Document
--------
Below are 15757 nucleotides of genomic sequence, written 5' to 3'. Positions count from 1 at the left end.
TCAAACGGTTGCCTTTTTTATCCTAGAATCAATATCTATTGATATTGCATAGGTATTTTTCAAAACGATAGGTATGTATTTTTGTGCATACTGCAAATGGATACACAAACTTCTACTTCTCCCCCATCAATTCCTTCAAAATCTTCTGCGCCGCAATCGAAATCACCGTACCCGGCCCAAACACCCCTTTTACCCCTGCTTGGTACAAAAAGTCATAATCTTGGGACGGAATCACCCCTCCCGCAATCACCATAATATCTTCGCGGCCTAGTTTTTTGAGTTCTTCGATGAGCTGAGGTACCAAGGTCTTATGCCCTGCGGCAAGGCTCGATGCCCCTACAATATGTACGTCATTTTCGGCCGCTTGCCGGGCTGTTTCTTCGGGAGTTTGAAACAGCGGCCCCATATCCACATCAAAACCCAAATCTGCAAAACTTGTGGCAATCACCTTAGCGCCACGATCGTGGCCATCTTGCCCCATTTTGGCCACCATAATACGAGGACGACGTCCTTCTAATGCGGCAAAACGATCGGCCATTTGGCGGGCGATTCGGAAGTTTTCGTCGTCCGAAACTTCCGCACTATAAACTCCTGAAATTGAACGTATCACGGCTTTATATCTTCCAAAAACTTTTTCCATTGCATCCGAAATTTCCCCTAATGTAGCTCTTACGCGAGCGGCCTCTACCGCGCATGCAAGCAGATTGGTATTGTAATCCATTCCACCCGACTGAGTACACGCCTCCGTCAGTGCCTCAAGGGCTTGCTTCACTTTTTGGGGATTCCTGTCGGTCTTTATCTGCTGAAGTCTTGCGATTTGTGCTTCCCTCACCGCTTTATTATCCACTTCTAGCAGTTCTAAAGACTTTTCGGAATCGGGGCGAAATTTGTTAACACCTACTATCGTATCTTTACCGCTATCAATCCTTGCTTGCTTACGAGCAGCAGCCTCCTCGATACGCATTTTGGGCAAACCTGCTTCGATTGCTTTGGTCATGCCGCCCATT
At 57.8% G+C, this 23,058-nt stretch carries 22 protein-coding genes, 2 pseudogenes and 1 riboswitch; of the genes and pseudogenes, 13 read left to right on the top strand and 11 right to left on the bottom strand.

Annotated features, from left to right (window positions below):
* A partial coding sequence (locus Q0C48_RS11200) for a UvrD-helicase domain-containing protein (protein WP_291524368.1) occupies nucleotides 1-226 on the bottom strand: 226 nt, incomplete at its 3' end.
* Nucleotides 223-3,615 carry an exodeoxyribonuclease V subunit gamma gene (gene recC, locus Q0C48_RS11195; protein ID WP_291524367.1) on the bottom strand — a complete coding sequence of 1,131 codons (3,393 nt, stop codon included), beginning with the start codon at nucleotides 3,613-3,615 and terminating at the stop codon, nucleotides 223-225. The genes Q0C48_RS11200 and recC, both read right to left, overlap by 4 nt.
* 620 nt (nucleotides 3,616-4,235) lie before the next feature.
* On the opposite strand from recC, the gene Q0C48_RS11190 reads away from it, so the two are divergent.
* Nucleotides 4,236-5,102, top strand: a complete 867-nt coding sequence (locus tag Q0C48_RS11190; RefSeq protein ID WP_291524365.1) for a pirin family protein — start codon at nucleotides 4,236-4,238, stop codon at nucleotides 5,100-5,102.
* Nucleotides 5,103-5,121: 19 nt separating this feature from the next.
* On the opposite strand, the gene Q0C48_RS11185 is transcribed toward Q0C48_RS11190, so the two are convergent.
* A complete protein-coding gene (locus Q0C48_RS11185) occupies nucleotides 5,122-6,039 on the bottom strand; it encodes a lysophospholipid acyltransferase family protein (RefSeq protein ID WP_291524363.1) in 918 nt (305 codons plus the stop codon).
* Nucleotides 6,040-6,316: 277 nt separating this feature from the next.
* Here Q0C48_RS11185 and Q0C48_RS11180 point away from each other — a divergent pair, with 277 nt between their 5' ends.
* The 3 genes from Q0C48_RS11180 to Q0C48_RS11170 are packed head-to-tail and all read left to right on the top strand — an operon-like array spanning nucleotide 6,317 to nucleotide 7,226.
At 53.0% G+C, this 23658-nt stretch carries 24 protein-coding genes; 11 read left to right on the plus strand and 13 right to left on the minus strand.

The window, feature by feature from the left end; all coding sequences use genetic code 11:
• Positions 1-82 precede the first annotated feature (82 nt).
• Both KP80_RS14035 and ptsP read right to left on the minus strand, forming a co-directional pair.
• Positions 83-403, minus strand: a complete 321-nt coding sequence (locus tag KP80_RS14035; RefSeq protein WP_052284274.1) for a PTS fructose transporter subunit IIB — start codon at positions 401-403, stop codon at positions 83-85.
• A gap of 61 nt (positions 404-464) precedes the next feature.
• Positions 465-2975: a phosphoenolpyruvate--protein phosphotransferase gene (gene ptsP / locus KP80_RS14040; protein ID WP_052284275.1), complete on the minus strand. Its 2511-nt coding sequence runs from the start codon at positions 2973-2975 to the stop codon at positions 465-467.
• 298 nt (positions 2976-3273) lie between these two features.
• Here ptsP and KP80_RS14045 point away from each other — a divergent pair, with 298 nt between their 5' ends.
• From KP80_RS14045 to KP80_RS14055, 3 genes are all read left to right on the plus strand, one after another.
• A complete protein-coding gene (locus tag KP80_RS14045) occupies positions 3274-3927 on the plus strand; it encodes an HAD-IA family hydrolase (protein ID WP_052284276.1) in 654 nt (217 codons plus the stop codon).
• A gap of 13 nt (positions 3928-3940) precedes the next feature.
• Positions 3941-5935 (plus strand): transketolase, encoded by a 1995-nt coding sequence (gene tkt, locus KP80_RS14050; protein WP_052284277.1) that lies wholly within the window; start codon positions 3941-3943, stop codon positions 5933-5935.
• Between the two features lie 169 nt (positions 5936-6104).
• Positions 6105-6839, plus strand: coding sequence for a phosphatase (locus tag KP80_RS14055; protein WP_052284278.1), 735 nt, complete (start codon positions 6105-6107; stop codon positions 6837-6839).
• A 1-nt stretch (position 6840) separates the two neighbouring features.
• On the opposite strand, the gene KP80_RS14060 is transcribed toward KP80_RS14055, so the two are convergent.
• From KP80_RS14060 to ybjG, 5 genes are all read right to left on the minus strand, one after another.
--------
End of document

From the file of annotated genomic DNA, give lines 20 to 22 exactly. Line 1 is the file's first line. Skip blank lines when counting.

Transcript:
• Positions 83-403, minus strand: a complete 321-nt coding sequence (locus tag KP80_RS14035; RefSeq protein WP_052284274.1) for a PTS fructose transporter subunit IIB — start codon at positions 401-403, stop codon at positions 83-85.
• A gap of 61 nt (positions 404-464) precedes the next feature.
• Positions 465-2975: a phosphoenolpyruvate--protein phosphotransferase gene (gene ptsP / locus KP80_RS14040; protein ID WP_052284275.1), complete on the minus strand. Its 2511-nt coding sequence runs from the start codon at positions 2973-2975 to the stop codon at positions 465-467.